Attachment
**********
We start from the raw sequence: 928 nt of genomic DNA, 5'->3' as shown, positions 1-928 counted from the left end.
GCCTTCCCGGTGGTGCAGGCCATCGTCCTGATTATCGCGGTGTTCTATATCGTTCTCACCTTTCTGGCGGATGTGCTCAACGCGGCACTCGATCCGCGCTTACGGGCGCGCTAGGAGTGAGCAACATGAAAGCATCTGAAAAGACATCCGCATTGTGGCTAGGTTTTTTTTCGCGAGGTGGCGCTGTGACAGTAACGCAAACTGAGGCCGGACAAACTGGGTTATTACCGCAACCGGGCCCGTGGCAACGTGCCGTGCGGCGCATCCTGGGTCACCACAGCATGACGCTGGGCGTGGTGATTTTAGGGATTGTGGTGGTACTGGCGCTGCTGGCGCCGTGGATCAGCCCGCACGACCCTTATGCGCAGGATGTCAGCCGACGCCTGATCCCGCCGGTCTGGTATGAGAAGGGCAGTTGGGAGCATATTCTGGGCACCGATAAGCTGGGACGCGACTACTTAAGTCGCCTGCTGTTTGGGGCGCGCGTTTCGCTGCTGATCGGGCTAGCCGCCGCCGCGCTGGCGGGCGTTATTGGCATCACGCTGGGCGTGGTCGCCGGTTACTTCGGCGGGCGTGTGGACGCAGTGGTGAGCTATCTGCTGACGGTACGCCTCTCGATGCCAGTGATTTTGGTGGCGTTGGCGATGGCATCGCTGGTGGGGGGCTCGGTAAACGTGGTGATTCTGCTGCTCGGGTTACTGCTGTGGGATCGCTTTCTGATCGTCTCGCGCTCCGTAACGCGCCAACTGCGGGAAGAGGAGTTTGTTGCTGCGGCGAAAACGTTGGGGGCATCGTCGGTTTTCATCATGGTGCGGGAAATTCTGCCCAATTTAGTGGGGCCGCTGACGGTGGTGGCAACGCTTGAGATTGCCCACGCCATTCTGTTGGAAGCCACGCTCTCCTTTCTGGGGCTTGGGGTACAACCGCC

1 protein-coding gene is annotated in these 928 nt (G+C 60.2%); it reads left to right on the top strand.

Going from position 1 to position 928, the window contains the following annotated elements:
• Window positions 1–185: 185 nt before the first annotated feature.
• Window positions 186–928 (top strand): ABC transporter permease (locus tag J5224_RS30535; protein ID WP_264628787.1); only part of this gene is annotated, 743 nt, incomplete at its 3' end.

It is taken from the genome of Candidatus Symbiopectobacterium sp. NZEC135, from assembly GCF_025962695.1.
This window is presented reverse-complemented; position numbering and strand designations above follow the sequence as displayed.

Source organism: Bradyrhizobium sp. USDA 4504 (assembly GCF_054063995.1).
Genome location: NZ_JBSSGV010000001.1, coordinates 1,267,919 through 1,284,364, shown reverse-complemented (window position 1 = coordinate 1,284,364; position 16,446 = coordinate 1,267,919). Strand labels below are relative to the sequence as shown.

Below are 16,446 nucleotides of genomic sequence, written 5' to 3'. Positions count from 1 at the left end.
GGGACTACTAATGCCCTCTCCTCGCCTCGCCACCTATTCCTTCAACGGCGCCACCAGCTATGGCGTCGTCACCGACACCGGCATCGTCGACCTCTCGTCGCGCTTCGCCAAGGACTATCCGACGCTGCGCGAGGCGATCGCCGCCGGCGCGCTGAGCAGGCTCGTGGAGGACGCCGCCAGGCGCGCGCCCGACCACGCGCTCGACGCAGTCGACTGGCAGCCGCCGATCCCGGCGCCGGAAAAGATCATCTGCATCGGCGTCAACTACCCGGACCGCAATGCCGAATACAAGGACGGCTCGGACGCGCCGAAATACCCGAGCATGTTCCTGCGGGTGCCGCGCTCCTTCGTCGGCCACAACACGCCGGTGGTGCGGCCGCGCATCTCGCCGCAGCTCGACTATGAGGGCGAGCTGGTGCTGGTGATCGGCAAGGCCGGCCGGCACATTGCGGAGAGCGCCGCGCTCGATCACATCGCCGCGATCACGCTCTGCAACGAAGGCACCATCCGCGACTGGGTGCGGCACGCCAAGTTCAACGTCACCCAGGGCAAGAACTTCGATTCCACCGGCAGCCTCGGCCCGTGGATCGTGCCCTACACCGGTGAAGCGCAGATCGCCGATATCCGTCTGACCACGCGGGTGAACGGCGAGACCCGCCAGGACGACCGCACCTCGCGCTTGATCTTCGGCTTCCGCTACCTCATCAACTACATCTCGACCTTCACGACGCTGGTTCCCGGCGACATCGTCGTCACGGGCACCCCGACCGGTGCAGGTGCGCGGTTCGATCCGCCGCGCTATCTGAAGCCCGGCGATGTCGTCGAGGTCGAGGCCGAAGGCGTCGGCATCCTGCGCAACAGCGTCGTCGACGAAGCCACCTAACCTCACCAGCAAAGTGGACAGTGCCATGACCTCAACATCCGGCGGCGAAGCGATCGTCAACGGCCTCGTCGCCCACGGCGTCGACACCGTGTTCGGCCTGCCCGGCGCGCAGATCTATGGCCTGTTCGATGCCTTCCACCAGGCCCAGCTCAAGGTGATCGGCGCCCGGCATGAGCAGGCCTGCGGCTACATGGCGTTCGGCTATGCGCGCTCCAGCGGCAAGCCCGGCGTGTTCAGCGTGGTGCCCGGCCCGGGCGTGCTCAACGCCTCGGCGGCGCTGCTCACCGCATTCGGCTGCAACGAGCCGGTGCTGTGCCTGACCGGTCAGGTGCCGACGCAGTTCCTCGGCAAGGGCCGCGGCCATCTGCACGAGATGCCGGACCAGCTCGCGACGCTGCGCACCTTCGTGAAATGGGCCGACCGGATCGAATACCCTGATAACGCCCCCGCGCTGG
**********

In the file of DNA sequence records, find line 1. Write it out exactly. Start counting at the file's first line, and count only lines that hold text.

We start from the raw sequence: 928 nt of genomic DNA, 5'->3' as shown, positions 1-928 counted from the left end.